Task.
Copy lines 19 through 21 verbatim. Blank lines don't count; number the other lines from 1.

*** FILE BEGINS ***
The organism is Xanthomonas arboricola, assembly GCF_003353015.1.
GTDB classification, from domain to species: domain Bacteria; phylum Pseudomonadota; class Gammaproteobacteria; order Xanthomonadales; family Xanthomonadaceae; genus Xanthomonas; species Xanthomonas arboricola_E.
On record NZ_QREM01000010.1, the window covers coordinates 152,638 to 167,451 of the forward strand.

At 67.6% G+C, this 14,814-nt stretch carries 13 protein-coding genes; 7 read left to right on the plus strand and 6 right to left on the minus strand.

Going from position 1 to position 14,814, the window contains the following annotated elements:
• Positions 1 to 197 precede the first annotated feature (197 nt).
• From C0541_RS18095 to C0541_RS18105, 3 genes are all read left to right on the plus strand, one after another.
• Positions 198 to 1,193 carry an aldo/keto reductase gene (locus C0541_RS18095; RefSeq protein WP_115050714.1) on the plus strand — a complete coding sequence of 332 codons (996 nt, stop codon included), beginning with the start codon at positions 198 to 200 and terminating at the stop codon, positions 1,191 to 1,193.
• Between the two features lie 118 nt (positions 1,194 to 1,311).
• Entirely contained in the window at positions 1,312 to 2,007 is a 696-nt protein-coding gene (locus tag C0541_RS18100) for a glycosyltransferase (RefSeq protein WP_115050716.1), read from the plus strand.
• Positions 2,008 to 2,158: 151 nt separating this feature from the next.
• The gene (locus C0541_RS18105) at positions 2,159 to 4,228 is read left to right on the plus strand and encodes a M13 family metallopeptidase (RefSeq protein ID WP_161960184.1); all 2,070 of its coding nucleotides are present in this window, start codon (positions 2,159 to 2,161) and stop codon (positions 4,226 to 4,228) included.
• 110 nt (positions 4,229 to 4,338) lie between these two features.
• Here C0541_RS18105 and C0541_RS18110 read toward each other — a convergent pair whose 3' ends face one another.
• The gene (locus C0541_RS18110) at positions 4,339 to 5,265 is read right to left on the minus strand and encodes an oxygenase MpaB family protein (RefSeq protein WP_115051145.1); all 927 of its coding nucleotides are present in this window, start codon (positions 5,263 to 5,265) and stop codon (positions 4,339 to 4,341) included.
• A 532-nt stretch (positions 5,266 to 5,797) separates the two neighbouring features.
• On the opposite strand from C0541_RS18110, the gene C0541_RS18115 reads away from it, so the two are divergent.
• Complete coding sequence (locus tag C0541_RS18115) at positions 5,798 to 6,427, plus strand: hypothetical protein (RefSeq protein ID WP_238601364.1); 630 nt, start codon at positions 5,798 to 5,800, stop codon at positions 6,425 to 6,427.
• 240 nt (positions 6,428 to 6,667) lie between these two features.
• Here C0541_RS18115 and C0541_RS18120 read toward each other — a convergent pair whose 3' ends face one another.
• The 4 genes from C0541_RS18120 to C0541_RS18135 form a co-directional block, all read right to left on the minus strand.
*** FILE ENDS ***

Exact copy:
• 240 nt (positions 6,428 to 6,667) lie between these two features.
• Here C0541_RS18115 and C0541_RS18120 read toward each other — a convergent pair whose 3' ends face one another.
• The 4 genes from C0541_RS18120 to C0541_RS18135 form a co-directional block, all read right to left on the minus strand.